Private Equity Prowls for Young Bankers Early in Frenetic RitualIssue 09-11-17 |
In a race to get the best and brightest, the private equity recruiting season has started earlier than ever before. Junior analysts a few weeks on the job can now expect a flurry of emails from headhunters for some of the most prestigious private equity firms in the world. The jobs they’re being recruited for can pay more than $200,000 a year and won’t start until 2019. The battle to hire the best of them is fiercer and more urgent than ever. As a war for talent heats up in private equity, firms are raising record amounts of capital from investors starved for yield while competing for talent against rivals and Silicon Valley technology companies.
Why is this all happening? “Someone always gets nervous and starts recruiting first,” said Josh Grauer, a partner at Dynamics Search Partners. Interviews are accelerated, forcing candidates to make decisions in a matter of hours, not days. Susan Levine, the head of private equity recruiting in North America at Bain Capital, says, “Because the process is so frenetic it can sometimes be difficult for them to make thoughtful decisions.” With private equity shops poaching bankers earlier and earlier, the relationship with banks is becoming more strained, said Patrick Curtis, the founder of Wall Street Oasis, a job advice forum for the finance community. On the other hand, “Managing directors don’t want to make private equity unhappy,” said Curtis.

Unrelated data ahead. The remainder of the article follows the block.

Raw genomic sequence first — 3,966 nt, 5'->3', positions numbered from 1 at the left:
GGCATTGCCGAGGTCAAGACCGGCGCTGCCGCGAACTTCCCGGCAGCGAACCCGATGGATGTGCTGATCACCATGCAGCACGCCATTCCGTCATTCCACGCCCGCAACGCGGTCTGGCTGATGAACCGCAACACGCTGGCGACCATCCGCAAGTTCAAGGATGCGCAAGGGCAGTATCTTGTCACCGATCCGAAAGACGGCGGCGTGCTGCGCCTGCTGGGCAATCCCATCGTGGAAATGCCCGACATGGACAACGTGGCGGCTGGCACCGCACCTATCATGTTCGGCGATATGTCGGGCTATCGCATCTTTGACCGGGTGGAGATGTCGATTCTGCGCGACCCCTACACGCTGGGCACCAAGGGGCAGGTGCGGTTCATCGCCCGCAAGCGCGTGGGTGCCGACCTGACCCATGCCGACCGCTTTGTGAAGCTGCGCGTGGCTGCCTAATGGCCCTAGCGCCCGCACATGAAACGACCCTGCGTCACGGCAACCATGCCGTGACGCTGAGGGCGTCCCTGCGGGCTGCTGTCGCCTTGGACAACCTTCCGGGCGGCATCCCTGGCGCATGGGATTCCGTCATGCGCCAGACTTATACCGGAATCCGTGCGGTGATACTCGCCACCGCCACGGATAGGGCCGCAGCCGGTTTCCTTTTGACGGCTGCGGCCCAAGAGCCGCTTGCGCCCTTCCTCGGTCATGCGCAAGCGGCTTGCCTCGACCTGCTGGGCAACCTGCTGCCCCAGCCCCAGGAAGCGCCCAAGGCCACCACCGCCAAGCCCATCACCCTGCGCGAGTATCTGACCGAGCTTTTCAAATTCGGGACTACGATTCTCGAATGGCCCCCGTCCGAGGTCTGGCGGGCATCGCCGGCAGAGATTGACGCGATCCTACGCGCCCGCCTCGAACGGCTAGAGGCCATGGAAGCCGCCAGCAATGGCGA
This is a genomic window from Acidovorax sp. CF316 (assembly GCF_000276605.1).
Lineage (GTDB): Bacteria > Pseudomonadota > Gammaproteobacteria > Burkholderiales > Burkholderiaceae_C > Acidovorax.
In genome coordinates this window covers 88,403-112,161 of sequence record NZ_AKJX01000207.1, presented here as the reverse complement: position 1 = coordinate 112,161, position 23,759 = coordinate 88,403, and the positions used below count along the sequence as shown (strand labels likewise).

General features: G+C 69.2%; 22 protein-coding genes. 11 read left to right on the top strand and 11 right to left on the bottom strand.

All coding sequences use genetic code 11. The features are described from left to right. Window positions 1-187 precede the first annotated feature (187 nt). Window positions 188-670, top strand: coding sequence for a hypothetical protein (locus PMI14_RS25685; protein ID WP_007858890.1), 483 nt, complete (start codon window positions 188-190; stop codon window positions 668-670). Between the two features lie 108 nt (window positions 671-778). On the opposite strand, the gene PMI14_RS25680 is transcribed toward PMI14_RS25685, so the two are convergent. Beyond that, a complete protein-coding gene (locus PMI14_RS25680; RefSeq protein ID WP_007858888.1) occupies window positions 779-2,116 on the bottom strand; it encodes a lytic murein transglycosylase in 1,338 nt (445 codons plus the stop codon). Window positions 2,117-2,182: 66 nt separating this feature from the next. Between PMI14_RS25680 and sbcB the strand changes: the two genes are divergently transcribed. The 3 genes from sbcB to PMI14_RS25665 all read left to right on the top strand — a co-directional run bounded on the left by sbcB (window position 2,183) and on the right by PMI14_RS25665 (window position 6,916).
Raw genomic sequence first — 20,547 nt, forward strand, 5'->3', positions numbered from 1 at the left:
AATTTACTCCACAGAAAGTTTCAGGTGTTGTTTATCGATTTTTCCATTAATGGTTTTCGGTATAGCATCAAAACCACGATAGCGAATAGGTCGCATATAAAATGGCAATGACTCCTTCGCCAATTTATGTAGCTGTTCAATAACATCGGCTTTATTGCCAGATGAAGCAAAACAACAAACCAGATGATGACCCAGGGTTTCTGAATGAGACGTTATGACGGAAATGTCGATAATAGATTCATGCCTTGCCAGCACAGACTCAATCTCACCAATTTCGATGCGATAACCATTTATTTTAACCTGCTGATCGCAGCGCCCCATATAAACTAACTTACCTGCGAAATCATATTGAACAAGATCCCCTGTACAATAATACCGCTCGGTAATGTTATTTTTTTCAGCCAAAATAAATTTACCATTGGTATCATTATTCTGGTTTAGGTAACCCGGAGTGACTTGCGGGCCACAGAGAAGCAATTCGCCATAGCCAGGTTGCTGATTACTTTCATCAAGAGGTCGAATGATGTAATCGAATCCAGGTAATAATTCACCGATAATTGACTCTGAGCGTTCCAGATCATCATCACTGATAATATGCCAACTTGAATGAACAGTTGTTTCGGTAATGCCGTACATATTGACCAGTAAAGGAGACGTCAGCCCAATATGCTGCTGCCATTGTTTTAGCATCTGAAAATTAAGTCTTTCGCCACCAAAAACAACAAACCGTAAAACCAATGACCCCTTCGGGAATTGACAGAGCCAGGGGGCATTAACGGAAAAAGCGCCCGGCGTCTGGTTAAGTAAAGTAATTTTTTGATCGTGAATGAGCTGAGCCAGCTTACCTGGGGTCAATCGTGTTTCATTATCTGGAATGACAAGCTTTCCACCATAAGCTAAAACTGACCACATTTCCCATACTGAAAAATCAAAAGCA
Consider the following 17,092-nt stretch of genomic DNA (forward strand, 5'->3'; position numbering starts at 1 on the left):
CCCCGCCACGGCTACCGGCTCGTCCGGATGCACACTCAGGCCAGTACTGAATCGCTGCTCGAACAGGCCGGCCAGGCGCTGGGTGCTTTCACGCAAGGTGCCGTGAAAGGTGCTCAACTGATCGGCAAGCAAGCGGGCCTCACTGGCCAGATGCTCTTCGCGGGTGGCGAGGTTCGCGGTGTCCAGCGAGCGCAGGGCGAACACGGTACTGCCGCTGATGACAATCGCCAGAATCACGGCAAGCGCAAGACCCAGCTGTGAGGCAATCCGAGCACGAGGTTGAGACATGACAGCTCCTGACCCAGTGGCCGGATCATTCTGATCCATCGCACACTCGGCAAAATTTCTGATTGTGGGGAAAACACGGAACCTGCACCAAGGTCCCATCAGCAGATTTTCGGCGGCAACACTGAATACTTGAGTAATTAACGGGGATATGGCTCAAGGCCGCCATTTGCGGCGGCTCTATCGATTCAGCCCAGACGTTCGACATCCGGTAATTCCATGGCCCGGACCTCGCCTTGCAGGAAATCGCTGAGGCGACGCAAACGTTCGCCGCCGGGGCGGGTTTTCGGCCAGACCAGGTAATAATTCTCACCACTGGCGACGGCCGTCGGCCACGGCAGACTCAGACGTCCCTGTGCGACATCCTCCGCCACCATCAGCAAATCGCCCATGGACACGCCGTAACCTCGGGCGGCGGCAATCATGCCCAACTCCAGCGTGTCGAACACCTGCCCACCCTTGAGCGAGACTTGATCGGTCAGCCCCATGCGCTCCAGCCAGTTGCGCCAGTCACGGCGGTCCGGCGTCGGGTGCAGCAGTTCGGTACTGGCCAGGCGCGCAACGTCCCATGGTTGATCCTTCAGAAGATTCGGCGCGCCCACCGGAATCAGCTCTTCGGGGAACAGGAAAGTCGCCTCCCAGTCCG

For investment banks, which have invested time and money in paying their junior analysts, this is not a very popular process. At Goldman Sachs, candidates have to be secretive about their job hunting. Some boutique banks, however, have gone so far as to brand themselves as a two-year training ground for lucrative private equity jobs, including recommendations for future jobs. “I’d like to think we’ve gotten to a point where it doesn’t get earlier,” Grauer said, adding that interviewees today don’t often know what they want professionally in the long term. “The days when they were able to talk about all their transactions are gone.”